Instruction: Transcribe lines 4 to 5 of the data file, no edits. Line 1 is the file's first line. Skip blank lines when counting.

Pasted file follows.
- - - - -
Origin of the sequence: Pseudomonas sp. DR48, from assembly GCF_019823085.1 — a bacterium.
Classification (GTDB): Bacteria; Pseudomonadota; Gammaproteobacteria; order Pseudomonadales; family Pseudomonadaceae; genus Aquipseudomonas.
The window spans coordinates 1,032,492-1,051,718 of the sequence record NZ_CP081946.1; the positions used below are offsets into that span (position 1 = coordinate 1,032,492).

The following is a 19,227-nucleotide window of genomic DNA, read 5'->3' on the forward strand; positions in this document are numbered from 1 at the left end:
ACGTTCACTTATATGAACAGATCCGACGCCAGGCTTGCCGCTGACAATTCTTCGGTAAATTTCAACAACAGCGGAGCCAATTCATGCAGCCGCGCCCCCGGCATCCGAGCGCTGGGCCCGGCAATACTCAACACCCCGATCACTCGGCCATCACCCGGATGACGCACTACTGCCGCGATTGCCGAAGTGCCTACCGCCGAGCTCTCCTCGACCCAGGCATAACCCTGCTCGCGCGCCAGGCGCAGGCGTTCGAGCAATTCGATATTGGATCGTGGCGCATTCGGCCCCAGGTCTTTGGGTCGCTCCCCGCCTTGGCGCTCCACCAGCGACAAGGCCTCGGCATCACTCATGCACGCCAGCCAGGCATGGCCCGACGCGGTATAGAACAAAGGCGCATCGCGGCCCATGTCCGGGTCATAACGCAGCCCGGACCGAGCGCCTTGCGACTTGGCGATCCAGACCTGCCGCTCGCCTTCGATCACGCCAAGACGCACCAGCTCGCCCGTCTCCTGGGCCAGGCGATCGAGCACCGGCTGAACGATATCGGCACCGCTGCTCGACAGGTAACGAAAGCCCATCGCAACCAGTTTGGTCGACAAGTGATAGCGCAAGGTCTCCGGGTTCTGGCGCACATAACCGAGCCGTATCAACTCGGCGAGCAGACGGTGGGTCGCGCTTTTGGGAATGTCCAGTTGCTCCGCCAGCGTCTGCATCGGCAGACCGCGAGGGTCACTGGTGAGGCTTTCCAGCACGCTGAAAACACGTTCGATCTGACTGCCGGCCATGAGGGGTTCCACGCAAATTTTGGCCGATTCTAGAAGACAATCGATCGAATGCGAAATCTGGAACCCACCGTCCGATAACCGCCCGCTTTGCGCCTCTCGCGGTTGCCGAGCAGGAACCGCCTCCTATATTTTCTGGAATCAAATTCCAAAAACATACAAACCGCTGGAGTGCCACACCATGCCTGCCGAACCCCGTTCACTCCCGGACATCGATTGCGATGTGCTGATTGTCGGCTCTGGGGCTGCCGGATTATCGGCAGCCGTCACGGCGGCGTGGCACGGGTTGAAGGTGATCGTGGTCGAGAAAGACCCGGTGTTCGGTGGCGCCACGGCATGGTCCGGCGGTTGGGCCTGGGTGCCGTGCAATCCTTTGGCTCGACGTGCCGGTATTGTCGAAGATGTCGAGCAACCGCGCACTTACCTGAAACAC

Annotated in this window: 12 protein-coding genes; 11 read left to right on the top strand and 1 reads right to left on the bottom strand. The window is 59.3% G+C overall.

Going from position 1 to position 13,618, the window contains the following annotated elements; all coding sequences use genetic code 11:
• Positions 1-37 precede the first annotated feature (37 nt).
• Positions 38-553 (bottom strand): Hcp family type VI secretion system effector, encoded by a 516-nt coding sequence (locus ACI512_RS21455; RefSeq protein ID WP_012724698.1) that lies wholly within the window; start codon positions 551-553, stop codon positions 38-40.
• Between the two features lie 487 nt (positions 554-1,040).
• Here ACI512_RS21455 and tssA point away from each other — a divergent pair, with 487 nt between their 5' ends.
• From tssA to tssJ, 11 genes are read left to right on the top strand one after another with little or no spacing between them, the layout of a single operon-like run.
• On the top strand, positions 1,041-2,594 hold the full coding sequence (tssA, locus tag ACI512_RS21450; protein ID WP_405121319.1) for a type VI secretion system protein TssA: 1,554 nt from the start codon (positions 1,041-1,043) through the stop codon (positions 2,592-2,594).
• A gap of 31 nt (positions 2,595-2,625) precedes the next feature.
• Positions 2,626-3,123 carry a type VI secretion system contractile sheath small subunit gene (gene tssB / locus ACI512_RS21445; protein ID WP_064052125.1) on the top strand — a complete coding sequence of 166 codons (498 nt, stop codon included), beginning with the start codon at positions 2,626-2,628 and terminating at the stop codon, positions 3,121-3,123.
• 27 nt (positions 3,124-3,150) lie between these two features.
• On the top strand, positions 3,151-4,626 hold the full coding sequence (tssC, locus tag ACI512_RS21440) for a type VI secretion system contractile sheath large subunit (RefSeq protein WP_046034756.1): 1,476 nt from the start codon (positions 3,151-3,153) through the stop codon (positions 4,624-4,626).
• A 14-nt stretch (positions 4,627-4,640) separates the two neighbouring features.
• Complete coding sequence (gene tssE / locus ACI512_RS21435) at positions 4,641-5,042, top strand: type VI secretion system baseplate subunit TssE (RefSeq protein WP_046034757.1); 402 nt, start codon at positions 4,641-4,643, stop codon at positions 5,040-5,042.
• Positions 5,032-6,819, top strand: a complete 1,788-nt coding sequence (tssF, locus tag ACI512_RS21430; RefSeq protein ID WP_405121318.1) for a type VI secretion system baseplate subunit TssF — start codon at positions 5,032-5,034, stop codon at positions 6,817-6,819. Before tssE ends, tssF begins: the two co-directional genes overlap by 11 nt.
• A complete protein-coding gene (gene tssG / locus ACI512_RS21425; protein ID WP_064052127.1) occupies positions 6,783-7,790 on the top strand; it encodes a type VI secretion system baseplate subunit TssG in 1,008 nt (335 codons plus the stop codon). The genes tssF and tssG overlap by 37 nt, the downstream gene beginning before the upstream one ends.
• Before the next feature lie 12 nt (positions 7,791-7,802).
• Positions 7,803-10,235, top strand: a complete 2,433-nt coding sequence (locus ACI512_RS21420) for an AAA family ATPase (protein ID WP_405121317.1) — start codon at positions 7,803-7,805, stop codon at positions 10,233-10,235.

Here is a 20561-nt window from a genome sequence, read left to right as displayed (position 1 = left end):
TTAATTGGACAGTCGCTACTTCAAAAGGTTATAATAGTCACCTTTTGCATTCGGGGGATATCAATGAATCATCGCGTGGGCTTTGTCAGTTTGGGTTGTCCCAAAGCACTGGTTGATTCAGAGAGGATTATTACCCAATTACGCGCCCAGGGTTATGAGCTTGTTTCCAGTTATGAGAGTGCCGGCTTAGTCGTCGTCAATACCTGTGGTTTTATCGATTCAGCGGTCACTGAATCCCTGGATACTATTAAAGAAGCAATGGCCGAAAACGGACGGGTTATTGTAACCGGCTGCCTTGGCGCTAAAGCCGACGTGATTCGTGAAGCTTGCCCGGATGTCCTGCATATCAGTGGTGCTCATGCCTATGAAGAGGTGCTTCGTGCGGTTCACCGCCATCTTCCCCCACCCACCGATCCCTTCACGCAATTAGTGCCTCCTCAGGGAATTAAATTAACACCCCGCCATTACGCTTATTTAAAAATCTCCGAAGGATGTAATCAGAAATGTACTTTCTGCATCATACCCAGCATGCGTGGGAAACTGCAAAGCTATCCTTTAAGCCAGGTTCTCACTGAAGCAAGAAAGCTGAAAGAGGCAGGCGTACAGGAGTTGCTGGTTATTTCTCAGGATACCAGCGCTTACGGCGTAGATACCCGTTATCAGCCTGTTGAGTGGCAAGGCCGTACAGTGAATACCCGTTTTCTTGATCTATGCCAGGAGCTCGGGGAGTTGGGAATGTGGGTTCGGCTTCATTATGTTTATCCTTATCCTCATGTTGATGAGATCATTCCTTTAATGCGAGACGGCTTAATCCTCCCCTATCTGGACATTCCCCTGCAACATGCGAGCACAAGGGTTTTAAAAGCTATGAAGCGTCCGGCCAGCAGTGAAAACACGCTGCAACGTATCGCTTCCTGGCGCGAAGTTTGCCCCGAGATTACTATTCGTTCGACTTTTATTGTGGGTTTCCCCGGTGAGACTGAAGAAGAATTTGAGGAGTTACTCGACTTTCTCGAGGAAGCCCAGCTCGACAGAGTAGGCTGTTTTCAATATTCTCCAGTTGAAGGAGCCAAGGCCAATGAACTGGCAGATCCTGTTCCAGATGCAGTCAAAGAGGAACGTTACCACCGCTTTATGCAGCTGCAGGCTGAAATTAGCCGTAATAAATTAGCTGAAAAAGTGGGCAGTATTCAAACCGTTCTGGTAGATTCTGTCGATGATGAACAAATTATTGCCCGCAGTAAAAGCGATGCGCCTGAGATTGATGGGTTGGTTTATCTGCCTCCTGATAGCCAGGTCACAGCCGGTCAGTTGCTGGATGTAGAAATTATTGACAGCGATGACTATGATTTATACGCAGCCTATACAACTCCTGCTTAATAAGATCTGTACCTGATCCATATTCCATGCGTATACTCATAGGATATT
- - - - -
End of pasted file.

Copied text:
The following is a 19,227-nucleotide window of genomic DNA, read 5'->3' on the forward strand; positions in this document are numbered from 1 at the left end:
ACGTTCACTTATATGAACAGATCCGACGCCAGGCTTGCCGCTGACAATTCTTCGGTAAATTTCAACAACAGCGGAGCCAATTCATGCAGCCGCGCCCCCGGCATCCGAGCGCTGGGCCCGGCAATACTCAACACCCCGATCACTCGGCCATCACCCGGATGACGCACTACTGCCGCGATTGCCGAAGTGCCTACCGCCGAGCTCTCCTCGACCCAGGCATAACCCTGCTCGCGCGCCAGGCGCAGGCGTTCGAGCAATTCGATATTGGATCGTGGCGCATTCGGCCCCAGGTCTTTGGGTCGCTCCCCGCCTTGGCGCTCCACCAGCGACAAGGCCTCGGCATCACTCATGCACGCCAGCCAGGCATGGCCCGACGCGGTATAGAACAAAGGCGCATCGCGGCCCATGTCCGGGTCATAACGCAGCCCGGACCGAGCGCCTTGCGACTTGGCGATCCAGACCTGCCGCTCGCCTTCGATCACGCCAAGACGCACCAGCTCGCCCGTCTCCTGGGCCAGGCGATCGAGCACCGGCTGAACGATATCGGCACCGCTGCTCGACAGGTAACGAAAGCCCATCGCAACCAGTTTGGTCGACAAGTGATAGCGCAAGGTCTCCGGGTTCTGGCGCACATAACCGAGCCGTATCAACTCGGCGAGCAGACGGTGGGTCGCGCTTTTGGGAATGTCCAGTTGCTCCGCCAGCGTCTGCATCGGCAGACCGCGAGGGTCACTGGTGAGGCTTTCCAGCACGCTGAAAACACGTTCGATCTGACTGCCGGCCATGAGGGGTTCCACGCAAATTTTGGCCGATTCTAGAAGACAATCGATCGAATGCGAAATCTGGAACCCACCGTCCGATAACCGCCCGCTTTGCGCCTCTCGCGGTTGCCGAGCAGGAACCGCCTCCTATATTTTCTGGAATCAAATTCCAAAAACATACAAACCGCTGGAGTGCCACACCATGCCTGCCGAACCCCGTTCACTCCCGGACATCGATTGCGATGTGCTGATTGTCGGCTCTGGGGCTGCCGGATTATCGGCAGCCGTCACGGCGGCGTGGCACGGGTTGAAGGTGATCGTGGTCGAGAAAGACCCGGTGTTCGGTGGCGCCACGGCATGGTCCGGCGGTTGGGCCTGGGTGCCGTGCAATCCTTTGGCTCGACGTGCCGGTATTGTCGAAGATGTCGAGCAACCGCGCACTTACCTGAAACAC